Michael Brown and ‘Walk Away Renee’
Michael Brown died this week, aged 65. He was 16 when he wrote “Walk Away Renee” and recorded it with his group, the Left Banke. Countless hearts have been touched by it in the decades since its first appearance.
I love a song that begins with “And”. The listener is thrown straight into the middle of the singer’s emotions: “And when I see the signs that point one way / The lot we used to pass by every day…” So simple, so graphic, so universal. And there’s the sweet sadness of the last verse: “Your name and mine inside a heart on a wall / Still finds a way to haunt me though they’re so small…”
It seems that Brown wrote the song about the girlfriend of Tom Finn, the group’s bass-guitarist, and the quasi-baroque arrangement of the Left Banke’s version, featuring a string quartet with an alto flute solo, was like a protective screen for the teenage protagonist, whose tone of wounded introspection was perfectly located by the singer, Steve Martin. (Bob Calilli and Tony Sansone – neither of them members of the group — are always credited as co-composers, but since neither seems to have done much else in the way of writing hit songs, you have to wonder about that.) The style of the arrangement was also a reminder that Brown, who played harpsichord on the session, had received a classical training.
He was born Michael Lookofsky, the son of Harry Lookofsky, a noted New York session violinist who appeared on countless albums — including a featured appearance, playing tenor violin, on a great Gil Evans session from 1971. The father owned the studio where the Left Banke recorded their debut single, which was released on the Smash label and made the US top five in September 1966.
Just over a year later came the first great cover version, by the Four Tops, in which the composer-producer team of Eddie and Brian Holland and Lamont Dozier showed their ability to react to new developments by applying their genius to someone else’s song. Brown’s composition inspires one of Levi Stubbs’s finest vocal performances, introduced by that riveting brass fanfare, supported by Eddie Willis’s loosely strummed rhythm guitar and swept along by Benny Benjamin’s finest snare-and-tom-tom fills. And what is that combination featured during the instrumental interlude: muted trumpet and cor anglais, maybe? The textures throughout, and the sense of aural perspective they convey, still inspire astonishment.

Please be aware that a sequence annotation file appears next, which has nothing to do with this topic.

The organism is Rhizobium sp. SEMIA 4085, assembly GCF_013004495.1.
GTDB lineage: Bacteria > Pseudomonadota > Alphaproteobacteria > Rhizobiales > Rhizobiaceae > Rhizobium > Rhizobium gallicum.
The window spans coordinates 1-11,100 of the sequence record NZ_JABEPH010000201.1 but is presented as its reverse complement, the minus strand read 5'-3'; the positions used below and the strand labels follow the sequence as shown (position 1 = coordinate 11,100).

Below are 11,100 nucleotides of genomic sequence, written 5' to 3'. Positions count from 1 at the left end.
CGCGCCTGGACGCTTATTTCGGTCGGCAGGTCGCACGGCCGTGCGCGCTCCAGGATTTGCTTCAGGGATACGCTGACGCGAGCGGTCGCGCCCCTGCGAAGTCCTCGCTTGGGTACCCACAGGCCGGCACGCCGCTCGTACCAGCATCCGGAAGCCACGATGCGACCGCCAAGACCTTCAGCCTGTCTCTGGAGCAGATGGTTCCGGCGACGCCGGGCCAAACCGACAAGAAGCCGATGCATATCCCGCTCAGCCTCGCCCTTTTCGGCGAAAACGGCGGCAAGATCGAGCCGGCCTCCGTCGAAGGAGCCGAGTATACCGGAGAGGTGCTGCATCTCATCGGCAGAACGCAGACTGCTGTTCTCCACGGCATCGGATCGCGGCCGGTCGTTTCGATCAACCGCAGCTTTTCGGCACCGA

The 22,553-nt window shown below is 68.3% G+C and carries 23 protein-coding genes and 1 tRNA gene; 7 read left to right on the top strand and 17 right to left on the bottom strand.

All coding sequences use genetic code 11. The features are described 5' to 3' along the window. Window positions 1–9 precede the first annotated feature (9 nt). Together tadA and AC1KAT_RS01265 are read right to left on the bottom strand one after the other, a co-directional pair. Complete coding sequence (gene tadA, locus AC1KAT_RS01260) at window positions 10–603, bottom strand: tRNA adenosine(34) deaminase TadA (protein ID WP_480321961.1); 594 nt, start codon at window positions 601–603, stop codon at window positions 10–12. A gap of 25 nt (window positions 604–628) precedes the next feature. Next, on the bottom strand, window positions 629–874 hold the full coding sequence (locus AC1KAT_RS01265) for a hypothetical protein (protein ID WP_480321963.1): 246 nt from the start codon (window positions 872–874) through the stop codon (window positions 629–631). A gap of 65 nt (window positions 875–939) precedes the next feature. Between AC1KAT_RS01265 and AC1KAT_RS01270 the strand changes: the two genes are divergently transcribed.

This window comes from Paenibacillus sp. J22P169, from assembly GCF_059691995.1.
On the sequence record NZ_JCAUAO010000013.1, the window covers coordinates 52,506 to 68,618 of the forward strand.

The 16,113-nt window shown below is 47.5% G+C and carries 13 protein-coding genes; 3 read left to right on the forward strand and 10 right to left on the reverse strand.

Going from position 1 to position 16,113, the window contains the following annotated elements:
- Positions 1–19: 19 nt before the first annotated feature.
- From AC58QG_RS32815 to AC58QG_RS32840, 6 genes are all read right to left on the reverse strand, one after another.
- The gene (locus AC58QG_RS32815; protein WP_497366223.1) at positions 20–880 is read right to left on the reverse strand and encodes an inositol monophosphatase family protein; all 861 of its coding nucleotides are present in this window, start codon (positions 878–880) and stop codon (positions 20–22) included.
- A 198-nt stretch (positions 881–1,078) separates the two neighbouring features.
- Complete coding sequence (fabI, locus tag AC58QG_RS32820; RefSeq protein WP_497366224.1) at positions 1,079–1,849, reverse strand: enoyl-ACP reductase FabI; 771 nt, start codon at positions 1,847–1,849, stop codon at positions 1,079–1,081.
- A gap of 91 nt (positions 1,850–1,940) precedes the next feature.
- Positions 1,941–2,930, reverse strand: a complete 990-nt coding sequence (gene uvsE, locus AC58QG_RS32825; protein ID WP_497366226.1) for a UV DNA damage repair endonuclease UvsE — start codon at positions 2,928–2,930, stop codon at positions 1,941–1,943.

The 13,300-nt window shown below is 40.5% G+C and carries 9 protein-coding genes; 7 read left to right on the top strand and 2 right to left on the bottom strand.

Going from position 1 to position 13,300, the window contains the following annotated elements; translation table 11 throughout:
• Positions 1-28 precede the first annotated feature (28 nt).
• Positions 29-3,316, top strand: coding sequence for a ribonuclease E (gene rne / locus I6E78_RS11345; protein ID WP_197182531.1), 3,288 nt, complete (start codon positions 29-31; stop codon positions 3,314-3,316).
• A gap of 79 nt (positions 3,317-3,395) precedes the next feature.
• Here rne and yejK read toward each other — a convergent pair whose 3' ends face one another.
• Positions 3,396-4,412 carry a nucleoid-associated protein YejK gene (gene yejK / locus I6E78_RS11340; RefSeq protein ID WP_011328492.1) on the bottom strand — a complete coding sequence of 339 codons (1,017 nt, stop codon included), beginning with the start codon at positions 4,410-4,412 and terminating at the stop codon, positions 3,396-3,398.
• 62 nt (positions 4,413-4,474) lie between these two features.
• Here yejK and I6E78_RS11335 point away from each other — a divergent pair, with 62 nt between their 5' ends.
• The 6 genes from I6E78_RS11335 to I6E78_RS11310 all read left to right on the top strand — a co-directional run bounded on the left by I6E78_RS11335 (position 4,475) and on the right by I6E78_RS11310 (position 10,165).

Rickie Lee Jones recorded the third great version on her 10-inch album Girl At Her Volcano in 1983. She changes the song’s gender (from “Renee” to “Rene”) and stretches its inbuilt pathos about as far as it will go without disintegrating. As the tempo comes and goes, the singer seems to be slipping in and out of a reverie. It’s one of her most inventive and touching recorded performances. And behind her lovely piano, even the ’80s-style synth washes sound fine.
For me, these are the three indelible versions of a much-covered song which seldom fails to bring the best out of those who take it on. Thank you for that, Michael Brown.
You should also listen to the Linda Ronstadt & Ann Savoy version which is stunning
I have, Chris. It’s lovely. As, in a different way, is Southside Johnny’s. Herman’s Hermits? Not so much.
Couldn’t agree more!
Beautifully written tribute. I am in 100% agreement. Four Tops and Rickie Lee. I had no idea he was so young when he wrote the song or that he was the harpsichordist. One of my favorite records. Thanks for the info and deep insight.